Guest blog: Marilyn Tomlins, fellow author.

It is with great pleasure that my guest blog today comes from a fellow author, an English lady also living here in France, Marilyn Tomlins.  Her fiorst two books, “Die in Paris” and “Bella … a French Life” are on my Kindle ready for reading!


In France for ever and ever and ever and a day …

Like Catherine I was born in South Africa. Like Catherine I too live in France: in Paris, to be exact.

My dinner table ‘shocker’ – and believe me it stops whatever conversation is going at table to start the dinner guests on another subject – is that 20 minutes after having been born, I wanted to leave South Africa. It is an exaggeration, but not such a major one. I was still a child, not yet in my teens, when I had decided that I certainly was going to leave the country as soon as I could. However, as I always tell the dinner guests, I had to wait 20 years before I could leave.

South Africa had a lot of problems when I was growing up there, but it was not because of the problems that I wanted to leave. No. I wanted to live in London. It was my dream. England was the country of Heathcliff and Mr Darcy and Dirk Bogarde and Richard Burton.

And then I did meet an Englishman who was on holiday in South Africa and he was hell bent on ‘not’ living in London. He was living in Rome at the time but he also did not want to return there. The two of us then sat down, our thinking caps on, and we decided that we will live in Paris.

So Paris it was, and now I say – and I am serious – that I am here for the rest of my life.

Apple tree March 2015 - 2

“But the French are so nasty,” I am often told by relatives and friends when they hear me say this.

This is what I tell them:

A foreigner – and I have kept my British nationality – go through 4 levels with the French.

These are:

Level 1.One walks into a shop, bistro or restaurant and one is totally ignored. One has to cough, shuffle one’s feet, tap one’s fingers against the table in the bistro or restaurant, or against the glass of a display cupboard in a shop, and eventually one has to make as if one is going to walk out, before one will be given attention.

Level 2. The French are good at remembering faces, so the second time one walks into the shop, bistro or restaurant, one will be recognised and one will be acknowledged with a click of the head.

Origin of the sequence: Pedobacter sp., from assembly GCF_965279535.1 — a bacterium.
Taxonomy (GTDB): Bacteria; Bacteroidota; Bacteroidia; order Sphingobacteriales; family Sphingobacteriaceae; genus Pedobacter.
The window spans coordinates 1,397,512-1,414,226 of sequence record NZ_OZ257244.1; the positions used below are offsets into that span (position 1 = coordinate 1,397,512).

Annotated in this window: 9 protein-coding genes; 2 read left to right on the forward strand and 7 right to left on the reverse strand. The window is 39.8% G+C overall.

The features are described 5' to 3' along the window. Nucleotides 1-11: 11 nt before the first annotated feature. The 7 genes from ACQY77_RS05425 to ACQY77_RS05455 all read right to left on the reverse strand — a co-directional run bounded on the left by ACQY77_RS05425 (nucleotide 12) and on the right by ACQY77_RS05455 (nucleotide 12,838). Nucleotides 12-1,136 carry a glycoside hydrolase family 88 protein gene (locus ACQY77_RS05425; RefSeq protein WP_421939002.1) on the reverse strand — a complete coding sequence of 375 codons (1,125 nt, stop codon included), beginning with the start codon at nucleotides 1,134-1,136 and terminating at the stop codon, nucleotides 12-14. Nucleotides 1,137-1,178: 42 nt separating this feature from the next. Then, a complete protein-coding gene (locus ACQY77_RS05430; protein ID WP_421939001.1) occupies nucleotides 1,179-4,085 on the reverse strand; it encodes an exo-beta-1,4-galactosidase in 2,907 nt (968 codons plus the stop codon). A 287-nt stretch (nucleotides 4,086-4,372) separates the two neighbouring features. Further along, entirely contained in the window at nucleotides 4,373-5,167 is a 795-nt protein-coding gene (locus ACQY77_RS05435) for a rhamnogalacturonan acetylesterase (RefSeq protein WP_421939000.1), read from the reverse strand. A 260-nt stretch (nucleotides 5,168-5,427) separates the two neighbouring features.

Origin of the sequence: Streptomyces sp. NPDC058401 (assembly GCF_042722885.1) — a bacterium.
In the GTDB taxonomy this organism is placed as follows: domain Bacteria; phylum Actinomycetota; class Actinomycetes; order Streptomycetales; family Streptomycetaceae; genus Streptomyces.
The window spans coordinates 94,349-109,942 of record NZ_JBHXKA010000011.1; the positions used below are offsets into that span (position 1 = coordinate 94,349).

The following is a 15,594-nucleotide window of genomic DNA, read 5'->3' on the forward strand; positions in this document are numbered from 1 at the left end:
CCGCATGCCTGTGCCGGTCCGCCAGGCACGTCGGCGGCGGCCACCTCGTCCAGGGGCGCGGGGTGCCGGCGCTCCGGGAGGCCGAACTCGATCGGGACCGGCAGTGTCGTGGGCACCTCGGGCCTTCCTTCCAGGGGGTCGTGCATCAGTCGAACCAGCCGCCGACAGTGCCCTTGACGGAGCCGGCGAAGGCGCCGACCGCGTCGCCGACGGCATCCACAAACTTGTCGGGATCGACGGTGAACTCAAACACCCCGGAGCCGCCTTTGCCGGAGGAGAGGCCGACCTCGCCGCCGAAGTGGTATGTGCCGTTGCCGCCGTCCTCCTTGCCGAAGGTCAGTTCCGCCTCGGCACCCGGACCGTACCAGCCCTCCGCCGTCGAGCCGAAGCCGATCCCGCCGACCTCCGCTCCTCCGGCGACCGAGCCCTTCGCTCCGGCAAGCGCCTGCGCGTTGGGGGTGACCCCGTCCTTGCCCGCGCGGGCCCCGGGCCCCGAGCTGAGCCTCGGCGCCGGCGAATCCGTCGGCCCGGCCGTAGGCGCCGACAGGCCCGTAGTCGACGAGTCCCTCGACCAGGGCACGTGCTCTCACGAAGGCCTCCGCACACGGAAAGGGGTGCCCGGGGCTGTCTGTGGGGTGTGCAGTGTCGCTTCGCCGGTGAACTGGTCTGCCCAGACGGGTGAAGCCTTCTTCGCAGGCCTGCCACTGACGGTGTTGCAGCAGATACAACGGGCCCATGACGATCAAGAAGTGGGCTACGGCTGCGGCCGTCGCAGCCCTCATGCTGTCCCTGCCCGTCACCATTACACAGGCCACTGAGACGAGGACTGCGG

Level 3.The third time one walks into the shop, bistro or restaurant, one will be greeted with a handshake and a “Bonjour! Comment allez-vous, Madame/Monsieur”. And a broad smile.

Level 4.The fourth time one walks into the shop, bistro or restaurant, one will be kissed once on each cheek.

Level 5. The fifth time one walks into the shop, bistro or restaurant, one will be kissed twice on each cheek.

And this is where I am now with the French and with France: Level 5.

I am being kissed twice on each cheek. There are those who even kiss me three times on each cheek, and always do I feel just a little silly when this happens because I do not know what to do with my hands while the kissing greeting is in process.

So, if you are reading these words because you have reached this site having looked for information on settling in France, do know that once you are on Level 5 with the French, there is not a more wonderful a country on earth to live in.

As for living in Paris, I will say “ditto!”

There is so much to do and see here in Paris and I wish I have more free time to do and see more than I do. I am however a very busy writer with a fourth book coming out soon, so I do need to plan my outings to fit in between chapters.

You can read about my books on:




Posted on 17/03/2014 by Catherine
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